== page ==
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14 November 2022
UWC Anchors Innovative Global Conference on Climate Change
The Institute for Poverty, Land and Agrarian Studies (PLAAS) at the University of the Western Cape took another step in the fast-paced world of accelerating online platforms when it held a successful international climate conference. The event brought together leading global scholars with younger generation researchers from six continents. In a first for UWC, the conference was held with simultaneous interpretation with multiple audio channels providing professional interpretation in Spanish, French and Burmese. 

The Climate Change and Agrarian Justice Conference was held online over four days from 26-29 September 2022, with over 2 200 registered participants from 105 countries. The conference was a collaboration between PLAAS at UWC, the top-ranked academic Journal of Peasant Studies, the Transnational Institute and an informal network of young critical scholars from the global south. It was held ahead of COP27, currently underway. 

Innovating in online platforms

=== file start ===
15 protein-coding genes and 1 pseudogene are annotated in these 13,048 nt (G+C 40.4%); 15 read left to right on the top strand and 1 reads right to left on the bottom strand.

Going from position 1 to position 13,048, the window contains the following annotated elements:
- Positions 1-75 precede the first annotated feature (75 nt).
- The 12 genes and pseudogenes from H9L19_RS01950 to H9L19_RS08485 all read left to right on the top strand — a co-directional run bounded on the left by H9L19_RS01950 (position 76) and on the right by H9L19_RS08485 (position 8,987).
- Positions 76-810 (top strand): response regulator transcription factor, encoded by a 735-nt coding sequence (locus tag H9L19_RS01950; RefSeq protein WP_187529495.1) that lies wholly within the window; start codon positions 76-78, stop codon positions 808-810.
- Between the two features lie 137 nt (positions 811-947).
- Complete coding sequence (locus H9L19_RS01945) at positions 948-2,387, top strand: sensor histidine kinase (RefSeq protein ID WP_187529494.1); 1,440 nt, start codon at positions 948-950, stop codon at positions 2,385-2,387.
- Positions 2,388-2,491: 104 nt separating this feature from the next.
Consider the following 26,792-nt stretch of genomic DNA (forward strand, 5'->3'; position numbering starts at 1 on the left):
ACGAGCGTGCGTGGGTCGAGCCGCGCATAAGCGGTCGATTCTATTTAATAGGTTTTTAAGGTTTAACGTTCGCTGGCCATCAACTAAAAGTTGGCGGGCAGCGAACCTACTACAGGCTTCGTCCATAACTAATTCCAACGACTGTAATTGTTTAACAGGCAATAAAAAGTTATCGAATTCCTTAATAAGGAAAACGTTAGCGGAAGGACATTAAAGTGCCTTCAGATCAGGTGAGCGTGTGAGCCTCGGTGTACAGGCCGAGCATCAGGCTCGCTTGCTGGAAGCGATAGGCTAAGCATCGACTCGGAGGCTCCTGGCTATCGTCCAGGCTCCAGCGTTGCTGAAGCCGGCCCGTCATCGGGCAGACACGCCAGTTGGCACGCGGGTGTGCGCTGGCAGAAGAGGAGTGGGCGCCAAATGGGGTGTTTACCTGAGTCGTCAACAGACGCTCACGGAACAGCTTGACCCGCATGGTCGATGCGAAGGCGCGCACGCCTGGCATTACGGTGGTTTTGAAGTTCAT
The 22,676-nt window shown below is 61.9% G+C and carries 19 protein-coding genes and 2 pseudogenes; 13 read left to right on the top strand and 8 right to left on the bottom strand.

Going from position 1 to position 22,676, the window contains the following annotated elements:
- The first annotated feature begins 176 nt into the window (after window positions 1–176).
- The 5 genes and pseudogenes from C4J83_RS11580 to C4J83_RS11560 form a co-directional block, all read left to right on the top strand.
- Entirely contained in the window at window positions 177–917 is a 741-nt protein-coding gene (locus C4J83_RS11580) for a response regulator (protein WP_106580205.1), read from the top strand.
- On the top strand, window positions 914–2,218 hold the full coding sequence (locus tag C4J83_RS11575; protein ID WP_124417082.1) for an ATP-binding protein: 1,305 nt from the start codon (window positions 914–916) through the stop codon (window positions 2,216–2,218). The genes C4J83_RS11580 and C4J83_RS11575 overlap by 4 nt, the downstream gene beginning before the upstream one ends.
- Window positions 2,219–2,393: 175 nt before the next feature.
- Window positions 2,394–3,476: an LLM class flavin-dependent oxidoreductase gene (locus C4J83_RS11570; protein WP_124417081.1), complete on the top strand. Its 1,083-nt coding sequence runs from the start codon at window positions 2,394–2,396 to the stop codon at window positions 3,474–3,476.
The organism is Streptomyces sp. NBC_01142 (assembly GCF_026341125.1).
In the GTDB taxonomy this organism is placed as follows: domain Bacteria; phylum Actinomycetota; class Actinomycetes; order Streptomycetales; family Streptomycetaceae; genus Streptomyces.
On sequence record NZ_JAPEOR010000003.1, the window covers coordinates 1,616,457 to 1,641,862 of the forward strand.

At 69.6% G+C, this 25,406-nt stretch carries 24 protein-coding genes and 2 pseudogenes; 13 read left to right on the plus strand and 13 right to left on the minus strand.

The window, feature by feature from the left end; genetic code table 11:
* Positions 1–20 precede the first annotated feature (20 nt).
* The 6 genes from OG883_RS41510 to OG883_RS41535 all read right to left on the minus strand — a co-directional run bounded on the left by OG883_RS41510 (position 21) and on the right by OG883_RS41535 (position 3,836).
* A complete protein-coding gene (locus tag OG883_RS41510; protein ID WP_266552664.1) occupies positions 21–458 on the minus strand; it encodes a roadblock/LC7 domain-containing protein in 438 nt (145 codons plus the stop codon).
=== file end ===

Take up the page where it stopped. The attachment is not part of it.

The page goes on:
Quite apart from the substance of the conference, the logistics presented a learning curve, said PLAAS researcher, professor, and conference co-convenor, Professor Ruth Hall
“UWC’s Institutional Advancement team, led by Melody Williams, worked seamlessly with our PLAAS administrators to provide online hosting. While we are now all accustomed to virtual events, the new variable here was the simultaneous interpretation, which was new to us all. It was quite a spectacle. We had to have eight laptops recording separate language channels, each overseen by a staff member, all gathered in the PLAAS boardroom. And it was exhilarating to see UWC so well represented on the global stage, with several of our colleagues and post-docs presenting papers as well.”